Santa Barbara Readers Take On the World Economy

Reading Globally, Discussing Locally

As part of the second annual UCSB Reads program, Pietra Rivoli, author of <em>The Travels of a T-Shirt</em>, will speak at UCSB on Wednesday, March 5.

What is globalization, anyway? Its enthusiastic proponents offer an impressive list of benefits: cheaper goods, greater individual mobility, and fewer countries in poverty, to name only three. Meanwhile, its critics can, and often do, lay just as many political, social, and economic damages at its door. For those who still don’t know what to think about it all, Georgetown business professor Pietra Rivoli has come to the rescue. Her new book, The Travels of a T-Shirt in the Global Economy, makes the issue of economic globalization accessible, enlightening, and even entertaining.

It’s for that reason that The Travels of a T-Shirt is this year’s selection for UCSB Reads, a program intended to foster discussion about the most relevant topics of our time among students, faculty, and the larger Santa Barbara community. The book has also been chosen for the Public Library’s Santa Barbara Reads! program, which hosts a series of community conversations this month in which anyone interested can learn more about the topic, whether or not they’ve read the book.

Last year, UCSB Reads was inaugurated with Elizabeth Kolbert’s Field Notes from a Catastrophe, which gave readers a first-hand look at climate change. This year, thanks to a partnership with Santa Barbara City College and with support from Patagonia, 2,000 free copies of Rivoli’s book have been distributed to UCSB students. An audio version of the book can be downloaded from the Santa Barbara Public Library’s Web site, and KCSB FM has been reading selections live on the air.

During his time as Acting University Librarian last year, UCSB Executive Vice Chancellor Gene Lucas helped shape UCSB Reads, and he remains a supporter. “It unifies the campus around a common intellectual exercise,” he wrote in an email about the program. “It provides opportunities for our faculty to go out into the community to share their knowledge and expertise.”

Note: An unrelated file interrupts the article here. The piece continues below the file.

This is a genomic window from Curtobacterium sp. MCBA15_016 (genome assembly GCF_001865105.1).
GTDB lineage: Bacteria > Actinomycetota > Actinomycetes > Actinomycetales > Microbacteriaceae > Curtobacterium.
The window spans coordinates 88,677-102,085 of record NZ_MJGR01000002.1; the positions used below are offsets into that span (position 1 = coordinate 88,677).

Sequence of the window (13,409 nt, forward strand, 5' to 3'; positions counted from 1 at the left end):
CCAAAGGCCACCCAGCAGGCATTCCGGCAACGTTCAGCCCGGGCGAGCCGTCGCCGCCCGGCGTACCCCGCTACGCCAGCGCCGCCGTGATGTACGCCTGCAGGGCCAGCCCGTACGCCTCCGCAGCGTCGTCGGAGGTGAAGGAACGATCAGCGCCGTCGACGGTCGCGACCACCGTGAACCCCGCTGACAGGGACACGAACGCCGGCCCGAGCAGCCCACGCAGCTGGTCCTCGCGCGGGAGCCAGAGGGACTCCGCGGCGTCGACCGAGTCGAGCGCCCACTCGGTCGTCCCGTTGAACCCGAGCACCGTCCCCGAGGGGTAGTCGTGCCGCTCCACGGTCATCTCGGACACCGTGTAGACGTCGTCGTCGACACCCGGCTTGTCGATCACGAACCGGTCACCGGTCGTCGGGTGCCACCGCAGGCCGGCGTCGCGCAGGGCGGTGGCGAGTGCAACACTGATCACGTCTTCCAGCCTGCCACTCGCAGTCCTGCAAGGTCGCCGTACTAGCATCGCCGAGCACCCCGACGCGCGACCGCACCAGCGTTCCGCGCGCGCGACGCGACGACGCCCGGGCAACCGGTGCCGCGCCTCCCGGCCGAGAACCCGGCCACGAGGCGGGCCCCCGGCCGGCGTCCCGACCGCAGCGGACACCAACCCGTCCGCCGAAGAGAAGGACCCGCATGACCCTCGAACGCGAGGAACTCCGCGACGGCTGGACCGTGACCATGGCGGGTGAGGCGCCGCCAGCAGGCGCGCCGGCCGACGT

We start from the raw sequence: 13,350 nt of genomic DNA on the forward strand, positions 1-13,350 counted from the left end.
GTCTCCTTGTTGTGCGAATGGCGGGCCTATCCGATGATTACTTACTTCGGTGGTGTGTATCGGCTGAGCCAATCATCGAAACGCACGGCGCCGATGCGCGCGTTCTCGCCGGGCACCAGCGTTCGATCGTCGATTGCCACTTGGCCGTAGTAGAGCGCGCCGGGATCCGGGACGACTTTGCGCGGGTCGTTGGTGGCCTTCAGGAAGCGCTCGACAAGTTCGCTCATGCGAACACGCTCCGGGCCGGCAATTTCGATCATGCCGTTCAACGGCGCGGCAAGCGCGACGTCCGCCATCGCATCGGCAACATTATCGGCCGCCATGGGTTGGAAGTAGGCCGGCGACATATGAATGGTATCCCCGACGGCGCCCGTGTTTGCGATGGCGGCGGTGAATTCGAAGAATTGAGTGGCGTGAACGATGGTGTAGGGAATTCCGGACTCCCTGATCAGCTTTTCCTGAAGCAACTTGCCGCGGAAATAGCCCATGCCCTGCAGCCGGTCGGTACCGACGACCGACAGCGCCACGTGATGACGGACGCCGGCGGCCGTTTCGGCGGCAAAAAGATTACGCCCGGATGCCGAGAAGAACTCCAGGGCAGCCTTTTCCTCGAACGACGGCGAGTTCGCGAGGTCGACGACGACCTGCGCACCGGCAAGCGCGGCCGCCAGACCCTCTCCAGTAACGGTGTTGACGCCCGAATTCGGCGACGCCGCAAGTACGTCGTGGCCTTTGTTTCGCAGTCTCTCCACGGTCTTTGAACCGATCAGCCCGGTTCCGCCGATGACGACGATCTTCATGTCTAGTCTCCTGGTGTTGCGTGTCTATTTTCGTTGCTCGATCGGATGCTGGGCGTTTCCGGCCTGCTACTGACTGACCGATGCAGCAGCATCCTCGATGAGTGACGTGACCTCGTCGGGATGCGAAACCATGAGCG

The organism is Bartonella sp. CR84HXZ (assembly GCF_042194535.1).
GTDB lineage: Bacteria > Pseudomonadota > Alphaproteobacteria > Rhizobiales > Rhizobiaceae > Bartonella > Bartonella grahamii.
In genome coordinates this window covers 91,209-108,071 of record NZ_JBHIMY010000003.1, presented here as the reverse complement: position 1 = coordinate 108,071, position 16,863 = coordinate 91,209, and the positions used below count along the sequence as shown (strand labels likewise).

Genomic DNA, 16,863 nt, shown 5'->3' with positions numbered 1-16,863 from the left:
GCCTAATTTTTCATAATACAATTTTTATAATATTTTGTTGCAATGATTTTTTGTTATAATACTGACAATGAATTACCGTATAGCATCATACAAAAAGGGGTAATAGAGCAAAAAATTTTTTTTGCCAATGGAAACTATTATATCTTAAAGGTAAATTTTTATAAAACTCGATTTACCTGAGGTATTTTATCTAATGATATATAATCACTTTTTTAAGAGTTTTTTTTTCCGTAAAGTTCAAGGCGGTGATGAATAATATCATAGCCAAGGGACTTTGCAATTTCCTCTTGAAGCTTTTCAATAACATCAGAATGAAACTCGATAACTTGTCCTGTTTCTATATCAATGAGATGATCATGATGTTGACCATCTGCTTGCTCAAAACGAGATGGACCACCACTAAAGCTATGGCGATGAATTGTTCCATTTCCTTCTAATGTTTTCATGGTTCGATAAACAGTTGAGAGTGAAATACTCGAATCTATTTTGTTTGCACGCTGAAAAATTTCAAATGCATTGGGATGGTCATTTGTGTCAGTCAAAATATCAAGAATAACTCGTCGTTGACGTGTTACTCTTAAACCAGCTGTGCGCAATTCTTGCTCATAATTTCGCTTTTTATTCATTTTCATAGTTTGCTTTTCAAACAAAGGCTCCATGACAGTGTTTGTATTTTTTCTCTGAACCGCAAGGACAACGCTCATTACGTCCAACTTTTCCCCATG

Of the book itself, Lucas said, “It’s a compelling read. It follows the life of a T-shirt from the cotton fields of Lubbock, Texas, to the textile industry in China to the importation, printing, and distribution in the U.S. to the recycled apparel industry in East Africa. At each leg of the journey, it discusses the industry, history, politics, culture, and economics of that leg. As such it is very multidisciplinary, and thus interesting to readers from a variety of backgrounds.”

This quarter, UCSB professor Richard Appelbaum made the book assigned reading for his 300-student introductory course to Global and International Studies, a program he cofounded. “[Travels of a T-Shirt] shows how many hands enter into such a process, and the often squalid conditions under which those hands labor,” Appelbaum said. “Without qualification, globalization is changing our world faster than ever before. Production chains now form a global factory. You might have a Korean multinational employing Mexican workers to make goods for U.S. markets that are sold right here in the UCSB bookstore.”